Georgia Alcohol Laws: Always on Your Mind?

Georgia alcohol laws apply to all residents and visitors. It’s easy to think that its laws are the same as in other states. That could be a big mistake.

I. Alcohol Minimum Ages

           Overview

I.   Alcohol Minimum Ages
II.  Alcohol Violations
III. Resources
IV.  Seek Good Advice

Many young people want part-time jobs. Hospitality offers many. Often around alcohol. What age is needed to serve alcohol? To sell it for drinking elsewhere?  To tend bar?

Georgia alcohol laws permit adults to tend bar. Adults are those 18 or older. They may also  serve in venues that sell alcohol for on-site consumption.

No state alcohol law gives any minimum age for selling alcohol for off-site consumption.

Georgia alcohol laws permit some drinking under the age of 21. They may do so for religious purposes. Or when prescribed by a physician. The state also permits them to have alcohol in the home of a parent or guardian in their presence.georgia alcohol laws

Many parents do this to demystefy alcohol and to teach moderation. They think it’s better for young people to learn to drink in the parents’ than in a fraternity house.

Buying alcohol a false ID is a criminal act. Also it’s illegal for anyone under 21 to drive with a BAC over 0.02.

II. Alcohol Violations

Selling Alcohol

In Georgia, package stores sell distilled spirits. That’s bourbon, scotch, gin, vodka, rum, tequila, etc. Grocery and convenience stores sell beer and wine.

Because of local option, counties and municipalities set the days/times alcohol may be sold. However, they may not permit sales before 8:00 a.m. or after 11:45 p.m. Mondays through Saturdays.

If local laws and ordinances permit Sunday sales, businesses may not sell before 12:30 p.m. Sunday or remain open after 11:45 p.m. In addition, package stores may not sell on Sundays.

It’s a violation of Georgia alcohol laws to sell alcohol to anyone under the age of 21. The penalty is imprisonment for up to one year and a $1,000 fine. It’s important to know that Georgia treats non-alcoholic beer and wine as alcoholic beverages.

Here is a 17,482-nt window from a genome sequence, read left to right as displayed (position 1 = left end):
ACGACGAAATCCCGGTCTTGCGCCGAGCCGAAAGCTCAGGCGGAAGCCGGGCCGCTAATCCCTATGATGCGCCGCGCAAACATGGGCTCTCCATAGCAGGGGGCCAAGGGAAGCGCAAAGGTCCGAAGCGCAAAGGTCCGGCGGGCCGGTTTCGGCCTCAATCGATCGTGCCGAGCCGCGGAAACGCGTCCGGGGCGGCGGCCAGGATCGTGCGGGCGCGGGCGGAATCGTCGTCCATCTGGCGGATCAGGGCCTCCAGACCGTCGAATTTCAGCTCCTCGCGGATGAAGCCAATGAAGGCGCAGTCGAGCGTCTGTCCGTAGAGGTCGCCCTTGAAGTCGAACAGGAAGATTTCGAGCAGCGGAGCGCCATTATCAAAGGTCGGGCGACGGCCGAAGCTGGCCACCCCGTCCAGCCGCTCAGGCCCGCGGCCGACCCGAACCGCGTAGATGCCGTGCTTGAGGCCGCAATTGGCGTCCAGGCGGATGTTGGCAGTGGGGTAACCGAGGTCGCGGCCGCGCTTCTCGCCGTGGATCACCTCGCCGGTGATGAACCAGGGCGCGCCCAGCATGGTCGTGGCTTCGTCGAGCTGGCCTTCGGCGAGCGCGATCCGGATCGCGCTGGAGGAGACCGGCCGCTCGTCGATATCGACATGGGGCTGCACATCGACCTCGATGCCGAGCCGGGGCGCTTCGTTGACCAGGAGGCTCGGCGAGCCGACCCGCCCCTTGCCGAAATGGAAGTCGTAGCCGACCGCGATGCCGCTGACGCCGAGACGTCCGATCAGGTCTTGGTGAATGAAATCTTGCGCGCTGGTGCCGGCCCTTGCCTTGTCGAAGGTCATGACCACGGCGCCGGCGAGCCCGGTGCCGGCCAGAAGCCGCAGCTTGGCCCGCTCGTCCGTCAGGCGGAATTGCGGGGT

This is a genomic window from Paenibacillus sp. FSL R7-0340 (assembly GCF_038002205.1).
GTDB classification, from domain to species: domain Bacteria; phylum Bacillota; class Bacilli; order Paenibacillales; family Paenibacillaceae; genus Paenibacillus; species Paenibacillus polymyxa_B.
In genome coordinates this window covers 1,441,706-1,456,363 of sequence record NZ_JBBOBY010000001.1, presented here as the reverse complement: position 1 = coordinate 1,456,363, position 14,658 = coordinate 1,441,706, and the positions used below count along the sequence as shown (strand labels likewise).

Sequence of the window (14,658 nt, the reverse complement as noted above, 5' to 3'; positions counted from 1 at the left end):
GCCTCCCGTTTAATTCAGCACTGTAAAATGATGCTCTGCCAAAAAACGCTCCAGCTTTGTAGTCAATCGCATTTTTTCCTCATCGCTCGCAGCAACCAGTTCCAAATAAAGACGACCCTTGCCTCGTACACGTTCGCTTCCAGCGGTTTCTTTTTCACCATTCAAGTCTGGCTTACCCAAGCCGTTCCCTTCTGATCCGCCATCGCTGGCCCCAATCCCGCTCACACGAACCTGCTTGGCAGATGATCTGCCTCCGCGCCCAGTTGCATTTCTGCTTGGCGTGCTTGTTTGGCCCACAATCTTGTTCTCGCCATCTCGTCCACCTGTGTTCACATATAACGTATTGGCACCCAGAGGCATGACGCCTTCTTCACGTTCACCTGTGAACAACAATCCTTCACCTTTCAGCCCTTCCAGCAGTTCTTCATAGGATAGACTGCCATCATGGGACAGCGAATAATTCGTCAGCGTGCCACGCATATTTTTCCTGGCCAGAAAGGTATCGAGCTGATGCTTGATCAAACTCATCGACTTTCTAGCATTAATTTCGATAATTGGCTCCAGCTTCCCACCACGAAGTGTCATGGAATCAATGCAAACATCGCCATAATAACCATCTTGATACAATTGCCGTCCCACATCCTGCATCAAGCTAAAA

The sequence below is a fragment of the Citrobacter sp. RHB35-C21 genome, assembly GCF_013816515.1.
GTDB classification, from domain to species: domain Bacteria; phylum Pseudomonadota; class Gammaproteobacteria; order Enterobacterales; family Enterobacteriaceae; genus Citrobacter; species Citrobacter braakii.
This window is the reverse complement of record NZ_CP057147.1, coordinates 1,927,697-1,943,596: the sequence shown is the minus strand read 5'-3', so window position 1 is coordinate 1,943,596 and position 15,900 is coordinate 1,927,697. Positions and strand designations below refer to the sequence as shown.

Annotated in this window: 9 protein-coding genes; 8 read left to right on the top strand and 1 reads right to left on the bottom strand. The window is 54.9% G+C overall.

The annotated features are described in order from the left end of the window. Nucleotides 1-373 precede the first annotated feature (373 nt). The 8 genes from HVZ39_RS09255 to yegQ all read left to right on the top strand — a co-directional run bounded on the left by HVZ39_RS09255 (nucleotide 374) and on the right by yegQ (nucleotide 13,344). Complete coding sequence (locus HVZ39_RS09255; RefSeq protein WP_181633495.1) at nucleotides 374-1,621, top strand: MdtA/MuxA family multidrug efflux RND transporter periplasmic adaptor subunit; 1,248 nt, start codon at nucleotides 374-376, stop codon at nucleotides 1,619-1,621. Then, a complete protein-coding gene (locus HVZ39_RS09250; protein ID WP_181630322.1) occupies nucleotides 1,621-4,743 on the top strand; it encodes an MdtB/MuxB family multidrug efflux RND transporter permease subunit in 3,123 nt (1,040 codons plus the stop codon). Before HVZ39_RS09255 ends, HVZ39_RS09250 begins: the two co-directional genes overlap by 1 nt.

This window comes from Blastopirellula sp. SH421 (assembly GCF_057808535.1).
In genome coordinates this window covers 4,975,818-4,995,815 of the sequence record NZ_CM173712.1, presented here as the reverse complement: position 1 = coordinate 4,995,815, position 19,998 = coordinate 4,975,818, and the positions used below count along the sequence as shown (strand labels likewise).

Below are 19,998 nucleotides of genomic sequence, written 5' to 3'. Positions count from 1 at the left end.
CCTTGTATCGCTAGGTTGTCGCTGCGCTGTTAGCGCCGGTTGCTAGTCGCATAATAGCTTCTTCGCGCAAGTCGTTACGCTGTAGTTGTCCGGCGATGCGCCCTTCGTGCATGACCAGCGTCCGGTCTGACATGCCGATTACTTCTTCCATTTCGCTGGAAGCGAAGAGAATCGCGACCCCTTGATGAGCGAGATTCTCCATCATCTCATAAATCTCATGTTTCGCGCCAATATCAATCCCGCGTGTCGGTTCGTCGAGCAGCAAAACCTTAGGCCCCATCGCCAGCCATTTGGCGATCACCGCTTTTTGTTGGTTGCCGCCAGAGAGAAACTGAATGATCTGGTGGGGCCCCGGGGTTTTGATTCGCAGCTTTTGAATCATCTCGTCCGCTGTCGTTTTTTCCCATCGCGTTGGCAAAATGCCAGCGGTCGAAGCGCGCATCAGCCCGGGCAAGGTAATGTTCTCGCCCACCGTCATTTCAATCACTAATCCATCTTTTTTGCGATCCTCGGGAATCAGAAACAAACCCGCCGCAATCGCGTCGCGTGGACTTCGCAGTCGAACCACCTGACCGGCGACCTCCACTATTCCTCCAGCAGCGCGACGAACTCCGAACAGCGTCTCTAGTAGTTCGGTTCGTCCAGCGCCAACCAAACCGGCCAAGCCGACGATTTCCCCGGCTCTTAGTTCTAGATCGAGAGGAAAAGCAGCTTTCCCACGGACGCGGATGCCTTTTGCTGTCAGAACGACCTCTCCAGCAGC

georgia alcohol lawsA business can be held responsible for alcohol-related accidents under certain conditions. One is if the seller did not obtain proper ID. The other is if the business sold alcohol to an intoxicated person.

The penalty for providing alcohol to anyone under 21 is imprisonment for up to one year and a $1,000 fine. The provider is typically charged with contributing to the delinquency of a minor.

Conviction for contributing to the delinquency of a minor may prevent people from entering certain jobs. They include law, education, social work, law enforcement, among others.

Parents may file a civil suit against an a person who provided alcohol to their offspring, including adults, under 21.

Counties with Sunday sales cannot sell alcohol until 12:30 p.m. For a map of Sunday alcohol sales restrictions, see Georgia Counties.

Buying Alcohol

It’s illegal for anyone to buy, or attempt to buy, any alcoholic beverage. Retailers may confiscate false IDs and report it to law enforcement.It’s also illegal for those under 21 to possess alcohol. However, the cases are so numerous that the Legislature has intervened.

georgia alcohol lawsAs a result, first-time offenders may plead guilty. Then the charges may be dismissed if specific conditions are met. These are generally probation, a fine, community service, and an alcohol awareness class. A judge decides the necessary conditions.

In addition, some prosecutors agree to expunge the record as part of the plea agreement.

It’s illegal for anyone to possess an unregistered, unlabeled beer keg. The penalty is imprisonment for up to 12 months and a fine up to $1,000. The same penalty applies to destroying the label on a keg.

Driving and Alcohol

Georgia alcohol laws prohibit driving under the influence (DUI). For those 21 or older, that’s driving a regular vehicle with a blood alcohol concentration (BAC) of 0.08 or higher. It’s 0.04 for those driving commercial vehicles. And it’s 0.02 for those under 21.

The exact penalties for DUI depend on the judge and the circumstances of the case. That includes age, type of license, the BAC, any previous convictions,and many other factors. Those drivers with a BAC of 0.15 or above receive higher punishment. Some penalties are mandated, others are within ranges, and others are purely discretionary.

DUI Penalties Age 21 & Older
First Offense
  • georgia alcohol lawsLicense suspension for up to one year.
  • Fine of $300 to $1,000.
  • License reinstatement fee of $210.
  • Mandatory community service of 40 hours.
  • DUI Alcohol or Drug Risk Reduction Program, for which offender must pay $355.
  • Possible imprisonment for up to one year.
Second Offense within five years
  • Imprisonment for two to 365 days.
  • License suspension for 18 months to three years.
  • Fine of $600 to $1,000.
  • License reinstatement fee of $210.
  • Mandatory community service of at least 30 days.